William H. Seward
spokesman of a new, younger group of the Senate. From New York. Opposed Clay's proposed compromise. Felt ideals of Union were less important than eliminating slavery. These new leaders were able to come to a compromise=1850 Compromise.
Marcus and Narcissa Whitman
Missionaries that went to Oregon. Established an important, but unsuccessful, mission among the Cayuse Indians east of the Cascade Mountains. There was an Indian attack on their mission in 1847 because the Indians believed their mission was the cause of the measles epidemic. 13 whites died in the attack, including Marcus and Narcissa
Alamo Mission
located in San Antonio, Texas. Where the Mexican Army, under Santa Anna, defeated the Texas "patriots" (a group that included, among others, the renowned frontiersman and former Tennessee congressman Davy Crockett) in 1836.
Kansas Nebraska Act
A bill proposed by Stephen Douglas to open the Nebraska territory for white settlement. The angle for this was to make that land safe to run the transcontinental railroad through, so as to pass through Douglas's home of Chicago, which would require going through mainly Indian controlled Nebraska. This bill passed, although with the provision that the new states formed would be able to choose through popular sovereignty as to whether or no they would be slave states. However, this also provided opposition, having repealed the Missouri Compromise. This spurred several Democrats, the Whigs, and the Free-soilers to amalgamate (combine) into one party to oppose the act, a party to be known as the Republican Party.
Manifest Destiny
the ideology that most Americans took in the belief that they should expand till America was "sea to shinning sea". A few even care to believe that America should expand throughout the western hemisphere, but some like Henry Clay believed this would cause many issues into the future. [1840's]
Ostend Manifesto
The Ostend Manifesto was a document sent to Pierre Soulé the US diplomat to Spain about the purchase or seizure of Cuba from Spain. This would bring in Cuba as a state and that would screw up the balance between free and slave states. When the public heard about the document after it was leaked the North Eastern wealthy elite business owners were outraged.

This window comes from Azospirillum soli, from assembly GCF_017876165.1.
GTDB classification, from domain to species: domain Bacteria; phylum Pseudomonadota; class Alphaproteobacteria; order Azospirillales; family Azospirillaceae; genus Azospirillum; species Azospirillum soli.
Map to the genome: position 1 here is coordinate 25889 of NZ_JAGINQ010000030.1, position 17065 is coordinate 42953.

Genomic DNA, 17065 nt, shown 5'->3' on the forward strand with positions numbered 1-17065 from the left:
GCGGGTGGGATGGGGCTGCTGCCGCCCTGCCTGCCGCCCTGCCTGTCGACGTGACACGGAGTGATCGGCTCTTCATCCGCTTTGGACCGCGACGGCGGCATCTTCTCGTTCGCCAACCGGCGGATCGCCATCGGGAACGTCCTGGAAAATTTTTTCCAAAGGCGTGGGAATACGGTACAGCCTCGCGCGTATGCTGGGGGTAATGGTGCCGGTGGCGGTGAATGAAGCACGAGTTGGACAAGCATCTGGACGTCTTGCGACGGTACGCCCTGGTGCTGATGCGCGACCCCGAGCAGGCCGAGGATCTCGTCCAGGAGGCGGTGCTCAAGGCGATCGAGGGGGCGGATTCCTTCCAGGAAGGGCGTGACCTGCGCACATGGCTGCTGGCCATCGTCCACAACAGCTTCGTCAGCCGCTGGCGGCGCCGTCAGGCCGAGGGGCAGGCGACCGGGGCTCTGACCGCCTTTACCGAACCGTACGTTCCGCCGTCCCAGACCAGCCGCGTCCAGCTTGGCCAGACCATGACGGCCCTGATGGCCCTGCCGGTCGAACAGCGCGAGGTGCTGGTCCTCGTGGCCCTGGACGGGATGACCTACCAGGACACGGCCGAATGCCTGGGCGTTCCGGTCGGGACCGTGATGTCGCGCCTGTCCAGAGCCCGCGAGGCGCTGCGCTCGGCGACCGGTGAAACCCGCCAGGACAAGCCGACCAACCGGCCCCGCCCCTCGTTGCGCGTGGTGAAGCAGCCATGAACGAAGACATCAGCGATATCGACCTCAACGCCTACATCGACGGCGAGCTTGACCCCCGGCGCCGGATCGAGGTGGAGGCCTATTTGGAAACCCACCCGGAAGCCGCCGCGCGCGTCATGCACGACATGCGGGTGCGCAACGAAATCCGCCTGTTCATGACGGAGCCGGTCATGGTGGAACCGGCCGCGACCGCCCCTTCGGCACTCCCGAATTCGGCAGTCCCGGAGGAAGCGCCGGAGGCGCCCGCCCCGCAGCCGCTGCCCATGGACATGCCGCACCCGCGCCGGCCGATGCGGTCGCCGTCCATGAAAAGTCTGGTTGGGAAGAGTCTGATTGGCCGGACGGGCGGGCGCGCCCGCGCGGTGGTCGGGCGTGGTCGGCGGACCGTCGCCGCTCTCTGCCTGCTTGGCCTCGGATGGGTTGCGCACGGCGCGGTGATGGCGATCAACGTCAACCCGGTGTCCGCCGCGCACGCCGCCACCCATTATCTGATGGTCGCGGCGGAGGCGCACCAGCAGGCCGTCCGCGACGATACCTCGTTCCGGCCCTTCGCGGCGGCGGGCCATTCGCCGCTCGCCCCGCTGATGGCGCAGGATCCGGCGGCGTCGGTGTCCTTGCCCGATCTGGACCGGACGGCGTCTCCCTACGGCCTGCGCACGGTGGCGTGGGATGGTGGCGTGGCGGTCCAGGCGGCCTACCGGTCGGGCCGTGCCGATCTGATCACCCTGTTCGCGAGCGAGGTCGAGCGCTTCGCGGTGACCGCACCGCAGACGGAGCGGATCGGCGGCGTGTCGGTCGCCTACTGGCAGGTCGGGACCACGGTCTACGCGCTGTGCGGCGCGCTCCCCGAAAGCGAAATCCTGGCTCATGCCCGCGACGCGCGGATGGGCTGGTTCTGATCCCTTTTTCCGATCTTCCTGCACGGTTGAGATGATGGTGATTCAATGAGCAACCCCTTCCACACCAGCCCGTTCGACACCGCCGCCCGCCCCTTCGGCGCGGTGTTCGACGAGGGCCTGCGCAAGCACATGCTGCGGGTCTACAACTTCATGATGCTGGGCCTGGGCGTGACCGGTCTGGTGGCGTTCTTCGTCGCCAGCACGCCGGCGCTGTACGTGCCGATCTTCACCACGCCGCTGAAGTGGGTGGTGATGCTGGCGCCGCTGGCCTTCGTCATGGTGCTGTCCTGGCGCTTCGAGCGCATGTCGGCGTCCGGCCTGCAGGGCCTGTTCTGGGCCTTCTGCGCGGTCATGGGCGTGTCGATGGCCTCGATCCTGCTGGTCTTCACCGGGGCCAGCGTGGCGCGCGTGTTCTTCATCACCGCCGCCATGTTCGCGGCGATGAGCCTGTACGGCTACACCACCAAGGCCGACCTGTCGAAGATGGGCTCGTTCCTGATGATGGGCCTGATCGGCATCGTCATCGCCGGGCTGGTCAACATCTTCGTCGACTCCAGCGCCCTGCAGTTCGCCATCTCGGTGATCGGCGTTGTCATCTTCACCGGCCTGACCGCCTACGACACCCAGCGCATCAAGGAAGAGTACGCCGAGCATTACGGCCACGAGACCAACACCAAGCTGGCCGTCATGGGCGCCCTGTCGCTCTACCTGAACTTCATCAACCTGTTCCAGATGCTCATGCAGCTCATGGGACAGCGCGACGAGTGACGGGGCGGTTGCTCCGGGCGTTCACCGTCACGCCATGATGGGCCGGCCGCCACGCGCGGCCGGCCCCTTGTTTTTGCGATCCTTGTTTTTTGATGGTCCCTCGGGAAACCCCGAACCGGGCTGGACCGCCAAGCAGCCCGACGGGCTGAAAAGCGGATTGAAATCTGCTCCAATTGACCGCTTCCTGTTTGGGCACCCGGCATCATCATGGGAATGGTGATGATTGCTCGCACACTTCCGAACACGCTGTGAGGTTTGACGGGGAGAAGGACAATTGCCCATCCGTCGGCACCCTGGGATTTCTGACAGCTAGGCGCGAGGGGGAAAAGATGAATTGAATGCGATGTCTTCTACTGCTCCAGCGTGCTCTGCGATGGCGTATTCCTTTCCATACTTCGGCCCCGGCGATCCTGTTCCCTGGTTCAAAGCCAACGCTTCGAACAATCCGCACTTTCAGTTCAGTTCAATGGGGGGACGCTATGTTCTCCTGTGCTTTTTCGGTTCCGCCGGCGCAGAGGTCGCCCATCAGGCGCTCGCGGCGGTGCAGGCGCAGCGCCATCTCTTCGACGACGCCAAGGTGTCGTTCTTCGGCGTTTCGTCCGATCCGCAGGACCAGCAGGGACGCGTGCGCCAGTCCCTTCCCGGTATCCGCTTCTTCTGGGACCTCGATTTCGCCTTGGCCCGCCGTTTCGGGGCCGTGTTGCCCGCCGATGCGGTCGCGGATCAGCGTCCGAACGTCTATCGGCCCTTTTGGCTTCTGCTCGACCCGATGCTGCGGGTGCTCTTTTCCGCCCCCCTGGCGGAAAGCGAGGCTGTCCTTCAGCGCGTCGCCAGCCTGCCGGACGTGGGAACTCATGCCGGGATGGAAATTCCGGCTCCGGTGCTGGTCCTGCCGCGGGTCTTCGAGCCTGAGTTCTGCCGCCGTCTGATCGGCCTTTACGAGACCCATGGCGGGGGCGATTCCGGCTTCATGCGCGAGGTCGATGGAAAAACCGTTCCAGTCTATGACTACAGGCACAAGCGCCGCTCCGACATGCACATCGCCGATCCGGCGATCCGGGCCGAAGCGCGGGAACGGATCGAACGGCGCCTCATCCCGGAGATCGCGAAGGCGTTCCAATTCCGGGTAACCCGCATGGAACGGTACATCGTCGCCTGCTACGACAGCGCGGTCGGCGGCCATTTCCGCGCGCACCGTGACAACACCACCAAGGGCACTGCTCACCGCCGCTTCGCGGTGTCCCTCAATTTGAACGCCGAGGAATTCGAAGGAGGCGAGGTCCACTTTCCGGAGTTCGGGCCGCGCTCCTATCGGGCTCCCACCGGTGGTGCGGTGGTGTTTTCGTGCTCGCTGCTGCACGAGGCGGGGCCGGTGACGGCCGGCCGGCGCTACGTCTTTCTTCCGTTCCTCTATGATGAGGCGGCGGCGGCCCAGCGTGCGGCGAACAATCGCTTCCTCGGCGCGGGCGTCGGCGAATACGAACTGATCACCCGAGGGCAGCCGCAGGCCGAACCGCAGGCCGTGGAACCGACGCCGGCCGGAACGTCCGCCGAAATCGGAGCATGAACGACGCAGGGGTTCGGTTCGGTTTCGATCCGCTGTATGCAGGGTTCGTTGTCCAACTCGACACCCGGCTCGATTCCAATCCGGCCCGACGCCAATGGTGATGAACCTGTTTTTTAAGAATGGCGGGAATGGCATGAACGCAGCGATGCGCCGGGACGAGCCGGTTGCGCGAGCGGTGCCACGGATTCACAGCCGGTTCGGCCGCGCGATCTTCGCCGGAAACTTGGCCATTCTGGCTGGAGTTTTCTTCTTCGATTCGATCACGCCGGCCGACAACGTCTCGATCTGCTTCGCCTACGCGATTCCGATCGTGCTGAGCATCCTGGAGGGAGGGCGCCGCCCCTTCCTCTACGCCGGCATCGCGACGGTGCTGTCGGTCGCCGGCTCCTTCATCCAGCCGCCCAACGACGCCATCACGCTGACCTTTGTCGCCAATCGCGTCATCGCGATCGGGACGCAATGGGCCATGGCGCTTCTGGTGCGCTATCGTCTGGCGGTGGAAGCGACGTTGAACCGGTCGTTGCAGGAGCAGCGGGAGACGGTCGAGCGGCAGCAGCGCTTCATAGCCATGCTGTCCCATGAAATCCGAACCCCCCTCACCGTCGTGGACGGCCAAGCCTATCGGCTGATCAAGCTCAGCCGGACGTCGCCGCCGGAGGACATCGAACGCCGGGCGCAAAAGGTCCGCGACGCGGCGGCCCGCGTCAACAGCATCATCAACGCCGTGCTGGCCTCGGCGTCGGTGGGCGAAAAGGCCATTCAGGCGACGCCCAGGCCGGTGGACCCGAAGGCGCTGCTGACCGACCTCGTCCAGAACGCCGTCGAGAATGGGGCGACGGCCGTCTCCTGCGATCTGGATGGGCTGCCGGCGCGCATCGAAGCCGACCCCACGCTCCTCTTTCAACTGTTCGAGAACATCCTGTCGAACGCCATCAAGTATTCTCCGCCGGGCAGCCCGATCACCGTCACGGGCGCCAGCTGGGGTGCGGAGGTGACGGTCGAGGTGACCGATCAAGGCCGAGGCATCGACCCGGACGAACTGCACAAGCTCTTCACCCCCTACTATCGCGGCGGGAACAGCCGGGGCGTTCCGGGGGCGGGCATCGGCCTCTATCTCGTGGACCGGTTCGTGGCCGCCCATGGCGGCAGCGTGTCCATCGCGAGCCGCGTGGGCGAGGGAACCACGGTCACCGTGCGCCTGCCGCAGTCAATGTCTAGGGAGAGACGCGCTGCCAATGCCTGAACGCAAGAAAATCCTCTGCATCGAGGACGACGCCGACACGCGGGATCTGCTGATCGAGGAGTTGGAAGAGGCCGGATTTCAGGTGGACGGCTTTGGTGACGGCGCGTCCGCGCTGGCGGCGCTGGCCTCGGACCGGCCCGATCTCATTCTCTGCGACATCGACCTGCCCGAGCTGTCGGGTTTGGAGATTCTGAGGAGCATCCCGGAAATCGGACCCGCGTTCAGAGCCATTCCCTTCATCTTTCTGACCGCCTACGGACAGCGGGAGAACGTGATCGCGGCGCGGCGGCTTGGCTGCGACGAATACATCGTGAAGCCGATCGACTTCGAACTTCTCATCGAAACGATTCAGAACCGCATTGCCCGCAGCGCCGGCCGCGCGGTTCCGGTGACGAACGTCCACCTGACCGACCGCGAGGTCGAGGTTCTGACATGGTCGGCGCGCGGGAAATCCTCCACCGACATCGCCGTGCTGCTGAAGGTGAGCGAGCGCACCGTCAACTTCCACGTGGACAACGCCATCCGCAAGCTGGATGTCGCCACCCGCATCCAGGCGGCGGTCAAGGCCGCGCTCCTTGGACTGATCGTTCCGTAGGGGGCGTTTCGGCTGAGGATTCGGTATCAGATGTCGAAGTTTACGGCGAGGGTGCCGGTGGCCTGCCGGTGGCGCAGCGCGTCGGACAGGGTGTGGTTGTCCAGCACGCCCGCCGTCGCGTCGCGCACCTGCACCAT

Colonel Stephen W. Kearney
was a United States Army officer, noted for his part in the Mexican-American War, especially the conquest of California. He captured Santa Fe, in 1846.
Santa Fe
City in New Mexico, which was captured by Colonel Stephen W. Kearny's troops in the summer of 1846.
Treaty of Guadalupe Hidalgo
February 2 1848. The agreement between President Polk and the new Mexican government for Mexico to cede California and New Mexico to the US and acknowledge the Rio Grand as the boundary of Texas. In return, the US promised to assume any financial claims its new citizens had against Mexico and to pay the Mexicans $15 million.
"Fifty-four forty or fight"
Was a term used to discuss the Oregon boundary dispute between America and Great Britain. America and Britain had claimed similar parts of Oregon Country or Columbia District. The area was between 54 degrees and 40 minutes and the 42nd parallel. 54 degrees and 40 minutes was the southernmost parallel of Russian America. Slogan was used as rallying cry stating, 'We either annex everything all the way up to 54 degrees 40 minutes or we go to war. This entire argument stemmed from manifest destiny.
Justice Roger Taney
Chief justice of the supreme court during the Dred Scott Decision. He wrote one of the majority opinions, and said that Scott couldn't bring a suit in the federal courts since he wasn't a citizen. He argued that slaves had virtually no rights under the constitution. The 5th amendment prohibited congress from taking property without due process of the law, so congress couldn't pass a law taking away slaves from the territories. His decision showed that the federal government was powerless to act on the issue and created much controversy. Produced widespread dismay in the North and confidence in the South.
Sacramento Valley
Area of California where many pioneering farmers settled. Many of the settlers here hoped to gain US statehood for California.
People who wanted the United States to expand under Manifest Destiny. They supported adding territories like Oregon, California and Texas to the United States.
Charles Sumner
gave a speech in may 1856 called " the Crime Against Kansas" militant opponent of slavery, beat with a cane by Preston Brooks after the speech, collapsed unconscious and couldn't return to senate for 4 years, symbol throughout the north.